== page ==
- The high bride prices among the communities in Kerio Valley attributes to cattle rustling according to their elders
- The leaders have also been tasked with reviewing the tradition on dowry to bring down number of livestock paid as dowry
- Men are required to part with as many as 40 cows and 60 goats as dowry
Payment of high bride prices during marriages has become a major trigger of cattle rustling among communities in Kerio Valley.
Leaders from warring Pokot and Marakwet communities want elders to review the tradition on dowry amended, to reduce the number of livestock paid as bride price.
The leaders who met at Lelan along the border of Elgeyo Marakwet and Pokot counties yesterday for an annual prayer cum peace meeting, expressed concern over the high number of livestock a man has to raise in order to be allowed to marry from the Pokot community.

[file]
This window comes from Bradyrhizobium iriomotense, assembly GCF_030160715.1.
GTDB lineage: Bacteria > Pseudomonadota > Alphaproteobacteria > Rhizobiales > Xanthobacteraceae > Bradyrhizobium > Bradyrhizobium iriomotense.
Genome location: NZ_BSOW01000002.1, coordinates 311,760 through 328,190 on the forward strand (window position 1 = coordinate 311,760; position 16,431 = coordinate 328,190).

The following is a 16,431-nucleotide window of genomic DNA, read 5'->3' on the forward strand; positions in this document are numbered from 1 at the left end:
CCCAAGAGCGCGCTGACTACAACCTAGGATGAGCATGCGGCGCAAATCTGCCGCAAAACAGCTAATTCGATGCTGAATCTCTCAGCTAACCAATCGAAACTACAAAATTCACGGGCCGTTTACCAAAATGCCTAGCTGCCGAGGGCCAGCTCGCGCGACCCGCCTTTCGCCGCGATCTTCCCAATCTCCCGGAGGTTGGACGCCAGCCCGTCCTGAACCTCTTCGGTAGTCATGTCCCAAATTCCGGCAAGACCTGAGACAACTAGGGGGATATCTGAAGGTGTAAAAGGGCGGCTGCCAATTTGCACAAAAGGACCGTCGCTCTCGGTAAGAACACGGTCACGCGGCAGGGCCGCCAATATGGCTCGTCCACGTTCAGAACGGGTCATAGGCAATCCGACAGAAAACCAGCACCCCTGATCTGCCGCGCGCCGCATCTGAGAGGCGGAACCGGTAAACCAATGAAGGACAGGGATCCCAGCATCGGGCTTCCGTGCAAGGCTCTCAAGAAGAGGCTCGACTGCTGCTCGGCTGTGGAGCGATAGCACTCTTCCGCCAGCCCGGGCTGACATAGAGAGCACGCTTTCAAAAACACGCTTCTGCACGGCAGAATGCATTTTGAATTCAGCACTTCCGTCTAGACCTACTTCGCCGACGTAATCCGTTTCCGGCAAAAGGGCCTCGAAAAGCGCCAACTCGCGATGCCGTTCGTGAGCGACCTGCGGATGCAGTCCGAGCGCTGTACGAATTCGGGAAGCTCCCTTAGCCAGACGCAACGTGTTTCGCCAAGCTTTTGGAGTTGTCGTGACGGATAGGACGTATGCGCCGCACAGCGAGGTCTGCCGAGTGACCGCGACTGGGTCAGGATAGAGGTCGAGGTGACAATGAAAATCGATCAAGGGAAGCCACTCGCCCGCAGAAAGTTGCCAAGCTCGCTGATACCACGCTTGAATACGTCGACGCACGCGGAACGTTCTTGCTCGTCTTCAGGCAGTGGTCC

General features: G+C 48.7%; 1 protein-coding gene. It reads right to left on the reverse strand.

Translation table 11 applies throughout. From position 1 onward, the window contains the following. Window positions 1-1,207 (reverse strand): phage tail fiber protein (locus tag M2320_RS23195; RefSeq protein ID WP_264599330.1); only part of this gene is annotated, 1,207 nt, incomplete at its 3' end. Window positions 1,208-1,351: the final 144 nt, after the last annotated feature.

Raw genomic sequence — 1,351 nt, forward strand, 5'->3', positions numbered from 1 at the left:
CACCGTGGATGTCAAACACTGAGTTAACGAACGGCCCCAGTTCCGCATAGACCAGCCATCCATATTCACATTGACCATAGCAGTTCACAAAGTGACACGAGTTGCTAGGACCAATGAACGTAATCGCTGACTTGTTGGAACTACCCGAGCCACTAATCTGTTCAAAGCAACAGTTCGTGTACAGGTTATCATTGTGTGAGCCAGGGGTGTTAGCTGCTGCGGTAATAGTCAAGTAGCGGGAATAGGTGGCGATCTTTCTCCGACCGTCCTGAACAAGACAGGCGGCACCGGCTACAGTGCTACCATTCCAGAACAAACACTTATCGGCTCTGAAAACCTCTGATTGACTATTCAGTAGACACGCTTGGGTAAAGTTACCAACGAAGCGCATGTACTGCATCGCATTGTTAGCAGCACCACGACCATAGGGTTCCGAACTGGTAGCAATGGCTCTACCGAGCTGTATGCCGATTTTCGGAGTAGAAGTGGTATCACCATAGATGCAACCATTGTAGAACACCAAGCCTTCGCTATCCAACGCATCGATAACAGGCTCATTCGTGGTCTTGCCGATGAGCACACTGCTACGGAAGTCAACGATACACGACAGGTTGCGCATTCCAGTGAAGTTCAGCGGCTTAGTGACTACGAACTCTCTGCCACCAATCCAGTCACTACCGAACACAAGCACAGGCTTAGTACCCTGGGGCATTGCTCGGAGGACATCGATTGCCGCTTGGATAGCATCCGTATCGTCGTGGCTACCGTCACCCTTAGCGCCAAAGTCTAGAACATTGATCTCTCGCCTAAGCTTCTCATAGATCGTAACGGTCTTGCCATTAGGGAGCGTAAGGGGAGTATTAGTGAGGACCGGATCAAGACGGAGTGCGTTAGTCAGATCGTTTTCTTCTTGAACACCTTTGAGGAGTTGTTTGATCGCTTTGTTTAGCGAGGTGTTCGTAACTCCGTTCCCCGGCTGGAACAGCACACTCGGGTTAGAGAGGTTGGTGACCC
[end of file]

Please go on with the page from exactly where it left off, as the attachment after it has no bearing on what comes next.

Young men are required to part with as many as 40 cows and 60 goats and in some instances camels as dowry, which has made many to resort to cattle raids to raise the number.
In attendance were West Pokot Governor John Lonyangapuo, his Elgeyo Marakwet counterpart Alex Tolgos, West Pokot Senator Samuel Phoghisio, Marakwet West MP William Kisang, Elgeyo Marakwet Woman Rep Jane Kiptoo, and Catherine Mukenyang (West Pokot speaker) among other leaders.
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“The high number of animals required as dowry is driving many young men into bandit attacks, causing insecurity in the entire Kerio valley,” said Mr Kipsang.
The lawmaker asked Pokot elders to emulate their Marakwet counterparts who reviewed the number of livestock required as dowry thus significantly reducing cattle rustling.
Mrs Mukenyang challenged Pokot men to intermarry from their neighbours since dowry is easily affordable.
Last year alone, over 100 people were killed during cattle raids, with thousands of animals reportedly stolen by raiders.
But elders from the two communities when addressing the crowd pledged to promote peace and development